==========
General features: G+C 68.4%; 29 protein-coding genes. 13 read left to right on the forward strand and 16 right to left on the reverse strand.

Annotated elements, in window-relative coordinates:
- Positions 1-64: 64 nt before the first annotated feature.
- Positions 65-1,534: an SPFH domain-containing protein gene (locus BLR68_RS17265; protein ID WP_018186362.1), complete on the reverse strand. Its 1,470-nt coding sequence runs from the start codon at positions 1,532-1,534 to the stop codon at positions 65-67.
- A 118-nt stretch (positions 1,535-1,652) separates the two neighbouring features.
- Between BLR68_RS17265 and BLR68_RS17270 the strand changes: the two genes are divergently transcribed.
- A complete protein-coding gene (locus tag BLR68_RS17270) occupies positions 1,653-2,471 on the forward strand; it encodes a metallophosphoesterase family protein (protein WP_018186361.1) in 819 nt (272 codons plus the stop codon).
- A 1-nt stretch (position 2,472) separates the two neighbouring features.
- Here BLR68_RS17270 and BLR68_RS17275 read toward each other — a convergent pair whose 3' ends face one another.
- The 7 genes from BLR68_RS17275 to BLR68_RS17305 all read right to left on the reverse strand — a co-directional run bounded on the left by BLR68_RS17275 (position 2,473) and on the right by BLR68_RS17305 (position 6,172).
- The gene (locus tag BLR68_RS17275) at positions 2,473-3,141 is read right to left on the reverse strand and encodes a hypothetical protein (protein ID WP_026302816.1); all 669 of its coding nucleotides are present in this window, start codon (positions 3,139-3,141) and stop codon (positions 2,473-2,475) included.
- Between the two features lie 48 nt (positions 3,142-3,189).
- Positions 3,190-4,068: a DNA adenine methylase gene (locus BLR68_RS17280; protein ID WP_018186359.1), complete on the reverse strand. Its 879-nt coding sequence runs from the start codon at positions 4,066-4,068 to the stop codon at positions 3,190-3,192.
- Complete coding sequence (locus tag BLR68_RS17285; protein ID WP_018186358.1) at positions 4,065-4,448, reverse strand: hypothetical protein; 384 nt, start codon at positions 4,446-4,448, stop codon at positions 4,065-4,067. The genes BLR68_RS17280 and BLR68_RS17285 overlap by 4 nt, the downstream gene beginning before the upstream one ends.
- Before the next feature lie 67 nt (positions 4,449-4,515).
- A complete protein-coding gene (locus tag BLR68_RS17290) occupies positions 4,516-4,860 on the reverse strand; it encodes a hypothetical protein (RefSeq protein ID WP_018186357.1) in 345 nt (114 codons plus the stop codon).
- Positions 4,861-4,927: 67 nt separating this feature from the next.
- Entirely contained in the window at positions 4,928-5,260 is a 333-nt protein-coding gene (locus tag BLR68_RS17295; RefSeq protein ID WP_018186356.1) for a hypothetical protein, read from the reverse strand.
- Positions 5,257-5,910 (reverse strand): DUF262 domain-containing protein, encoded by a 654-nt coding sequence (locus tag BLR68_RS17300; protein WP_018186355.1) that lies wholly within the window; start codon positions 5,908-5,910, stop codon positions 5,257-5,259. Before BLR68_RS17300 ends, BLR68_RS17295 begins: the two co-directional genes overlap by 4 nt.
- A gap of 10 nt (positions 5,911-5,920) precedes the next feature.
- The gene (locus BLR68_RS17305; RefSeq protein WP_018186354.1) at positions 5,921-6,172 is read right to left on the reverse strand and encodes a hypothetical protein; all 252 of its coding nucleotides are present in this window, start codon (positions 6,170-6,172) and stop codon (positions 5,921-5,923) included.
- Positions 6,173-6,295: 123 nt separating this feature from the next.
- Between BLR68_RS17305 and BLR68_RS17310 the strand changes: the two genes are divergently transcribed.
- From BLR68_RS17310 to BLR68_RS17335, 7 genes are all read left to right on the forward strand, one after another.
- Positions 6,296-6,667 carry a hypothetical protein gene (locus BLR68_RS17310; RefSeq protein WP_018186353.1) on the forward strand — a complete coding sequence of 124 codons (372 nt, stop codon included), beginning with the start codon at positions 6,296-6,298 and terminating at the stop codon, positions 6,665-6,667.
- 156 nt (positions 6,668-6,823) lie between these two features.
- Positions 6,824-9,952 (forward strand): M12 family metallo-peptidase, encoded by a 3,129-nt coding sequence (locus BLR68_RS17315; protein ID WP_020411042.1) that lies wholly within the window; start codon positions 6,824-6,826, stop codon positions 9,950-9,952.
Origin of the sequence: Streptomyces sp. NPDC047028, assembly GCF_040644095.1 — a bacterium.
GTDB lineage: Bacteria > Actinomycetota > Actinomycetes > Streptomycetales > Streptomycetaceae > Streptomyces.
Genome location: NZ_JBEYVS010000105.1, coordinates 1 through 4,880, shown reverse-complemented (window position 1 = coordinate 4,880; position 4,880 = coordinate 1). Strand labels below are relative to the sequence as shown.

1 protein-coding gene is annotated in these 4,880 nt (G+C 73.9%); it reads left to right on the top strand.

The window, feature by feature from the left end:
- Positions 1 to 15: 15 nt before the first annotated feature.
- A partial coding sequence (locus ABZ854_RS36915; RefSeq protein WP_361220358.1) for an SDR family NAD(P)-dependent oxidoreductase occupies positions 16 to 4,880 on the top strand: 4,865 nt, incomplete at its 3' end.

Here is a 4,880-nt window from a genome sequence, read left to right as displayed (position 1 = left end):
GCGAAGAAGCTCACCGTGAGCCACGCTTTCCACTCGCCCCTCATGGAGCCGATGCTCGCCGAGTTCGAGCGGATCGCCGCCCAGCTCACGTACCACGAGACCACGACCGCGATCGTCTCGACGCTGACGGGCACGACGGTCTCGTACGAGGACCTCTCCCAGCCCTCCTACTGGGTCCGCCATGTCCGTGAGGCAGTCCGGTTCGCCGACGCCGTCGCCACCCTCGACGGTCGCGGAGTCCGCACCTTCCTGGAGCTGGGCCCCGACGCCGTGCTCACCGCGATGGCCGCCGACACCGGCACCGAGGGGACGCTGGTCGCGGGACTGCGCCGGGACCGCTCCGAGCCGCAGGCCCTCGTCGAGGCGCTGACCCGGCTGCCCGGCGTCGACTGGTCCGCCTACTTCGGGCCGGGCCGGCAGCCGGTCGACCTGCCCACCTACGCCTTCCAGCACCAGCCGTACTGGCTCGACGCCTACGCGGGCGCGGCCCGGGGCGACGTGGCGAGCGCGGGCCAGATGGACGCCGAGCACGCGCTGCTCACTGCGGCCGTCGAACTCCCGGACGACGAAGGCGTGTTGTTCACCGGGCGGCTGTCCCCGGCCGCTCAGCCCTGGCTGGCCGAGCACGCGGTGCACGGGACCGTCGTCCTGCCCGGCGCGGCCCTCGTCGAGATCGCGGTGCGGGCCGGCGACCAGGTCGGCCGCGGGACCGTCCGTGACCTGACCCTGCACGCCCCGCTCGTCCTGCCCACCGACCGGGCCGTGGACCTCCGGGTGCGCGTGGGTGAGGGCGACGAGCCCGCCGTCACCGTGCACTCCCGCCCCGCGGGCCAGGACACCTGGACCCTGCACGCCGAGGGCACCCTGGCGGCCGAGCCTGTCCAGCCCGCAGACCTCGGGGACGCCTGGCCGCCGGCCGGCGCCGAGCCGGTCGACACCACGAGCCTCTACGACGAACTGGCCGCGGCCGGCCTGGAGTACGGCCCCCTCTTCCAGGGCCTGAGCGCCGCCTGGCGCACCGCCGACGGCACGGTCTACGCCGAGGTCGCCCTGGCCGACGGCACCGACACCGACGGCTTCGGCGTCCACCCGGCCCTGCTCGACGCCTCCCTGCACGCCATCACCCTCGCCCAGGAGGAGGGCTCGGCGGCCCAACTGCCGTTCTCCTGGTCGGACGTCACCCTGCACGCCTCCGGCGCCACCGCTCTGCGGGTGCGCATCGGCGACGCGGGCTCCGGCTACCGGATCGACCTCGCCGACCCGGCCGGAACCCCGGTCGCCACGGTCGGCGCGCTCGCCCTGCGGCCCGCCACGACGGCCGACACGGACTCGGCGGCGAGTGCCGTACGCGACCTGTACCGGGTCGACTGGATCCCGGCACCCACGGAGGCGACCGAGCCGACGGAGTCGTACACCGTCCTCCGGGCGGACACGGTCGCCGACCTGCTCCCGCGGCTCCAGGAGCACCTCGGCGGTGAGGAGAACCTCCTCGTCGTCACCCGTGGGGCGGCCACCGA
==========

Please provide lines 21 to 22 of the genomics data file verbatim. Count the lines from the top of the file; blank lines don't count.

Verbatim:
- The gene (locus BLR68_RS17305; RefSeq protein WP_018186354.1) at positions 5,921-6,172 is read right to left on the reverse strand and encodes a hypothetical protein; all 252 of its coding nucleotides are present in this window, start codon (positions 6,170-6,172) and stop codon (positions 5,921-5,923) included.
- Positions 6,173-6,295: 123 nt separating this feature from the next.